Heidi Colthup, lecturer for the Department of English Language & Linguistics, has published an article exploring the narrative conventions of walking simulators – a new video game genre where there are no winners, and no one is shot at or killed.
Walking Simulators have become increasingly popular in the last few years. They are ‘games’ that do not require participants to have gaming skills; instead they simply walk around a landscape and interact with items they find, resembling a cross between playing a game and reading a book with different potential outcomes. Popular titles include Everybody’s Gone to the Rapture, Firewatch, What Remains of Edith Finch, The Vanishing of Ethan Carter and Dear Esther.
Video games like Dear Esther encourage players to actively identify themselves as the main story protagonist, and it is the use of second person address (‘you’) that drives this identification. In Dear Esther, the player is a man whose wife recently died who walks around a Hebridean island reflecting on the past, with flashbacks, that gradually reveal the true intention of his journey.
To understand how these games are changing the genre of gaming and creating a new form of storytelling that places the player at the heart of the action, Heidi investigated the use of the word ‘you’ within Dear Esther, and how this affects a player’s response to the story.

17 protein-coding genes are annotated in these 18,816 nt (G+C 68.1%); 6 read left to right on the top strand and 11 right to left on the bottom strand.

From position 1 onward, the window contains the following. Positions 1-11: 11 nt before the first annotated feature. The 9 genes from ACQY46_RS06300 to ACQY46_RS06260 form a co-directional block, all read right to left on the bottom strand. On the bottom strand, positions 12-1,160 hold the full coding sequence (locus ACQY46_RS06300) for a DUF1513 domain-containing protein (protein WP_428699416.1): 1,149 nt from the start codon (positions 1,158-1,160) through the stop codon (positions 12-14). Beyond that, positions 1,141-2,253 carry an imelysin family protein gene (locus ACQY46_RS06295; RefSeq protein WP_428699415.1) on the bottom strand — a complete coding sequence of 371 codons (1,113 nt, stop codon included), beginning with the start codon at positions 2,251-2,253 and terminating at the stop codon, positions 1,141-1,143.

Heidi found that the use of the word ‘you’ within the narrative contributes to the instability of the story so it is more difficult to work it out because we’re used to observing characters in books, but video games make us the character, and Dear Esther‘s complex narrative makes us both observer and player. It therefore engages the player more than a traditional video game, and as such is more like reading a literary novel – making a new literary genre.
She said that while there had been recent hype over the ability for viewers to choose their own story, such as in in Black Mirror’s Bandersnatch episode, this type of cross-format art form has been growing in popularity within the gaming world.
She said: ‘Walking simulators have great stories that are akin to reading a book, matched with fantastic graphics and music like video games, making it a fantastic way to tell a story and in essence creating a new art form. Examining how the games are devised to bring ‘you’ in explains why the experience is more intense than reading a book and stays with the player for longer afterwards.’
‘You Were all the World Like a Beach to me’. The Use of Second Person Address to Create Multiple Storyworlds in Literary Video Games: ‘Dear Esther’, a Case Study by Heidi Colthup, appears in the International Journal of Transmedia Literacy.